Of course, Truss said, frequent care packages from his mom – that include coffee milk – helped tremendously.
“During Covid I overnighted prosciutto and deconstructed lobster salad to him and we FaceTimed while he made it. I have traveled (to Athens) )with a big batch of sausage and peppers, Easter pies, red strip pizza, spinach pies and frozen Hood EggNog in my carry on. The egg nog did not thaw very well but I tried,” said Gina.
Y’all leave me alone man😭😭 I’m trying https://t.co/kg4xntfekb
— Xavier Truss (@xtruss94) January 12, 2022
With the exception of occasional treats from his mom, Truss worked with a team nutritionist, drastically changed his eating habits and dropped significant weight. He focused on what he could control – his body and mind – and absorbed everything he could while learning to be patient from the sidelines.
“When you’re sitting behind someone, you learn from them. You don’t envy them and wish it was you…you just make sure you’re ready to take that position. That’s something coaches stress. Be prepared to play. I may not have been one of the best starting five, but I was going to make sure I was the best sixth to go in. You have to be patient,” said Truss.
Truss credits another former Hendricken star – Indianapolis Colts’ Kwity Paye – for helping him get through some of the difficult times,
“Kwity has helped a lot,” said Truss. “He is always so supportive.”
In turn, Paye makes sure he checks in on another former Hendricken star Jason Onye, who is now a freshman at Notre Dame.
“I know what it’s like being a freshman, 1,000 miles from home and not knowing anyone,” said Truss. “I know how challenging that can be and how homesick you can get.”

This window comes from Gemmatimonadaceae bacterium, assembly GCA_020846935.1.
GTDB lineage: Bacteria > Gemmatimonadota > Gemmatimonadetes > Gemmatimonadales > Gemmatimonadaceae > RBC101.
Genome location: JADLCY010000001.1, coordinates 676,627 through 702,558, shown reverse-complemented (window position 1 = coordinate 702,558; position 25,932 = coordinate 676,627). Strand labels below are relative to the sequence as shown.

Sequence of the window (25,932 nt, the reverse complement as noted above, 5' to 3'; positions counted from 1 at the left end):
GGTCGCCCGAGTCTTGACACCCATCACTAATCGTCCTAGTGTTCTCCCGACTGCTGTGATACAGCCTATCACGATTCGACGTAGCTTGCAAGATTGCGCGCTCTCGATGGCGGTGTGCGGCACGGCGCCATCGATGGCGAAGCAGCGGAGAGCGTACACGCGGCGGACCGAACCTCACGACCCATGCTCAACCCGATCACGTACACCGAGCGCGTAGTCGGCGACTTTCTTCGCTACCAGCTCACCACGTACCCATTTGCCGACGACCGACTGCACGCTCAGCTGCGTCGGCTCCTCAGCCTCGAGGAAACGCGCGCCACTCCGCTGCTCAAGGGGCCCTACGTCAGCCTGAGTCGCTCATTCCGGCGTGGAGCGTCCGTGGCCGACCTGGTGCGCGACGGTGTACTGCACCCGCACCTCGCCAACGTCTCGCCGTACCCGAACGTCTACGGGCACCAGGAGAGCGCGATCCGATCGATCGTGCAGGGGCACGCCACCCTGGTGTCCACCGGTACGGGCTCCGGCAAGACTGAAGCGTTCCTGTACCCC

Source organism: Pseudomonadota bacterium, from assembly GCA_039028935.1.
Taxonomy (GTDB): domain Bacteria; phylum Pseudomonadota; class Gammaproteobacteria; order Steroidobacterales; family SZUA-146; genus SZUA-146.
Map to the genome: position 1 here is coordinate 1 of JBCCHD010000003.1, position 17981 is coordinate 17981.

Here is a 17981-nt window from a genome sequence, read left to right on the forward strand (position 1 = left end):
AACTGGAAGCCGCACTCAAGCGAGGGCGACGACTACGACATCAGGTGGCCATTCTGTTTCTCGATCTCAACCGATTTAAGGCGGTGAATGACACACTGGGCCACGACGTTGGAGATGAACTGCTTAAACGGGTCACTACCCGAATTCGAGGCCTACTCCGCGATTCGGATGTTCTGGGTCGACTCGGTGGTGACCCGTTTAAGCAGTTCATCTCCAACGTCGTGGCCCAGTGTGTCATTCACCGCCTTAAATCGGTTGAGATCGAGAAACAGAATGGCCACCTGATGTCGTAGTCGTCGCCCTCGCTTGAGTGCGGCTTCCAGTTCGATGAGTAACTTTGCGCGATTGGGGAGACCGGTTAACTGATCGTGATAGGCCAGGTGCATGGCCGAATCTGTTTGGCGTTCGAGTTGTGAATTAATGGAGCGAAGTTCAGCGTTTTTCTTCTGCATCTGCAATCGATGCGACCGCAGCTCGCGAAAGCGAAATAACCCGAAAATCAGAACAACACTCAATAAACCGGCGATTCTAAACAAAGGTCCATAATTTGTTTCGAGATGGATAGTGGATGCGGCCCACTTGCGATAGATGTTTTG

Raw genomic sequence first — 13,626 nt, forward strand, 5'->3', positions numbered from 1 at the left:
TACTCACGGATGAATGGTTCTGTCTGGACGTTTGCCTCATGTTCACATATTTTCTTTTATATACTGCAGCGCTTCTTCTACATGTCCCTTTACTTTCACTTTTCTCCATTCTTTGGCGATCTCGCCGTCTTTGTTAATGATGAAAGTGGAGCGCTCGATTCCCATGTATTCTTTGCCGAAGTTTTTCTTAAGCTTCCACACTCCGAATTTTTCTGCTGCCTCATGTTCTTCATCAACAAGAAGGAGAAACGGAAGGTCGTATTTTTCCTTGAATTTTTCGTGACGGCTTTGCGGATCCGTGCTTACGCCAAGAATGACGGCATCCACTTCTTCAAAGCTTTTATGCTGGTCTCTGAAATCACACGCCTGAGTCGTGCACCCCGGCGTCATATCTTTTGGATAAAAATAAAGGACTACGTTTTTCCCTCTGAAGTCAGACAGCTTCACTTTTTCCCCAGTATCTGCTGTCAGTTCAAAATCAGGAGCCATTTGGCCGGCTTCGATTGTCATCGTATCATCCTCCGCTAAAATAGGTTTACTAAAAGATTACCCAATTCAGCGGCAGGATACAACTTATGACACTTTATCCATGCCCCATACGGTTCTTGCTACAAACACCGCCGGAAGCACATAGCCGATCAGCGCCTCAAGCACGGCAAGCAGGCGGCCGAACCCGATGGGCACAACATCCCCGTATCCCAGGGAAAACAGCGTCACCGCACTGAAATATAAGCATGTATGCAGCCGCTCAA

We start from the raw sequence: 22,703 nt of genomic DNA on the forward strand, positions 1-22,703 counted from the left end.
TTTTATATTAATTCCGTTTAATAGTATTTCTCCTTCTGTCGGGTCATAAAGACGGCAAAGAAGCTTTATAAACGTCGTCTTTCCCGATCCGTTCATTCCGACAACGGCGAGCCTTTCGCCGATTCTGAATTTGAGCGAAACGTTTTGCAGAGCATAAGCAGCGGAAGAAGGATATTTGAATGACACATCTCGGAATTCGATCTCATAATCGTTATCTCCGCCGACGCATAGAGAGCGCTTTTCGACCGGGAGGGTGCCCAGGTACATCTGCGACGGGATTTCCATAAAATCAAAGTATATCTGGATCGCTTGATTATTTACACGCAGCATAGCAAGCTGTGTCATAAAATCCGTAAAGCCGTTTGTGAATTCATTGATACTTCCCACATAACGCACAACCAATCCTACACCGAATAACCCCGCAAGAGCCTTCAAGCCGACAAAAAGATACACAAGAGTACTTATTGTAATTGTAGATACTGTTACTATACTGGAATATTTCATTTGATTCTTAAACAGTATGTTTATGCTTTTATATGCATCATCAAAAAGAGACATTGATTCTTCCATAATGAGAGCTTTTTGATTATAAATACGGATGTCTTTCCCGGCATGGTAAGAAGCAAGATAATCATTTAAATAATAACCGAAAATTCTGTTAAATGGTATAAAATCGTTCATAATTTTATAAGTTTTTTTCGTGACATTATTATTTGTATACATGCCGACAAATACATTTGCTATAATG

He shares the lessons he has learned as part of the Bulldog program with Onye.
“I tell him to try to be patient. As long as you’re grinding to be the best player, you’re going to play when your time comes.”
Truss returned home to Rhode Island a few weeks ago. He stopped by his alma mater and spent some time with Hendricken Coach Keith Croft.
“I am so proud of Xavier. You can see and feel the maturation in him,” said Hendricken football coach Keith Croft. “He’s a great ambassador to our program as well as any student athlete that understands the correlation between hard work and patience.”
Truss wavered from his diet while he was home, ate (six) New York System wieners, a lobster roll and his mom’s homemade sausage and peppers – his favorite.
SIGNED ✅ #ATD
Welcome to the family, @xtruss94 ! #GoDawgs #NewBreed19 pic.twitter.com/TGU7wmLjpC
— Georgia Football (@GeorgiaFootball) December 19, 2018
After a quick visit home, he’s back back to work in Athens.
A little more than a month has passed since Truss fumbled with a cigar that caught the attention of SportsCenter and flooded social media.
“The coaches have already told us to forget about it (the national championship) . That’s behind us now…time to get back to work,” said Truss.
A business real estate major, he is taking one day at a time. Right now he focuses on getting through his 12 hour-plus days that are filled with classes, workouts, treatment, tutoring and academic support.
“It’s back to the grind for sure,” said Truss. “As soon as we got back we had about a week and half off and right back into workouts the coaching staff made a point to make sure we know that the (championship) game is behind us. We were in the moment for a while. It was great to bring that championship back to the university. That was the coolest thing. It’s been so long since we’ve won and it was great to bring it back to the die hard fans. But now we are right back at it.”